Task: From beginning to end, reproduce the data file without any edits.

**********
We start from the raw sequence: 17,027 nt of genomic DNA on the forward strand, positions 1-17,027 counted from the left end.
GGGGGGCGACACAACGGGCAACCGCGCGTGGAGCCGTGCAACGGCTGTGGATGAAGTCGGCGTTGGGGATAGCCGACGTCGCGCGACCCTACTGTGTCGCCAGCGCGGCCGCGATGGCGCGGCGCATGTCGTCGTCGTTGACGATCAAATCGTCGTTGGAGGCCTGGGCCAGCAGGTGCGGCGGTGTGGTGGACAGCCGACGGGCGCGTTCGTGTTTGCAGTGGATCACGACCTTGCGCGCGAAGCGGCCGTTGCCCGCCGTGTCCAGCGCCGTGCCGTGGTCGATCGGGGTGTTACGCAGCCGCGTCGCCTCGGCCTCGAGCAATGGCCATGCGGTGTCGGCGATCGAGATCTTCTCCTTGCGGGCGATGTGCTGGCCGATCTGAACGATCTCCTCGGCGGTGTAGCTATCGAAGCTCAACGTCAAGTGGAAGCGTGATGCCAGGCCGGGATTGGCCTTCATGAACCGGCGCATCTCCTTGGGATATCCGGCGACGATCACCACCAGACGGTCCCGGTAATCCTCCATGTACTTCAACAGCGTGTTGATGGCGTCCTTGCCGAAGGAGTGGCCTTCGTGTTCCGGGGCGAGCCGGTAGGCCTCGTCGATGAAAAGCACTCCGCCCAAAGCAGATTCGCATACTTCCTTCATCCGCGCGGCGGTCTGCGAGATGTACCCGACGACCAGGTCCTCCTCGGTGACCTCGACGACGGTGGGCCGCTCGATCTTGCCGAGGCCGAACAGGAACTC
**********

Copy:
We start from the raw sequence: 17,027 nt of genomic DNA on the forward strand, positions 1-17,027 counted from the left end.
GGGGGGCGACACAACGGGCAACCGCGCGTGGAGCCGTGCAACGGCTGTGGATGAAGTCGGCGTTGGGGATAGCCGACGTCGCGCGACCCTACTGTGTCGCCAGCGCGGCCGCGATGGCGCGGCGCATGTCGTCGTCGTTGACGATCAAATCGTCGTTGGAGGCCTGGGCCAGCAGGTGCGGCGGTGTGGTGGACAGCCGACGGGCGCGTTCGTGTTTGCAGTGGATCACGACCTTGCGCGCGAAGCGGCCGTTGCCCGCCGTGTCCAGCGCCGTGCCGTGGTCGATCGGGGTGTTACGCAGCCGCGTCGCCTCGGCCTCGAGCAATGGCCATGCGGTGTCGGCGATCGAGATCTTCTCCTTGCGGGCGATGTGCTGGCCGATCTGAACGATCTCCTCGGCGGTGTAGCTATCGAAGCTCAACGTCAAGTGGAAGCGTGATGCCAGGCCGGGATTGGCCTTCATGAACCGGCGCATCTCCTTGGGATATCCGGCGACGATCACCACCAGACGGTCCCGGTAATCCTCCATGTACTTCAACAGCGTGTTGATGGCGTCCTTGCCGAAGGAGTGGCCTTCGTGTTCCGGGGCGAGCCGGTAGGCCTCGTCGATGAAAAGCACTCCGCCCAAAGCAGATTCGCATACTTCCTTCATCCGCGCGGCGGTCTGCGAGATGTACCCGACGACCAGGTCCTCCTCGGTGACCTCGACGACGGTGGGCCGCTCGATCTTGCCGAGGCCGAACAGGAACTC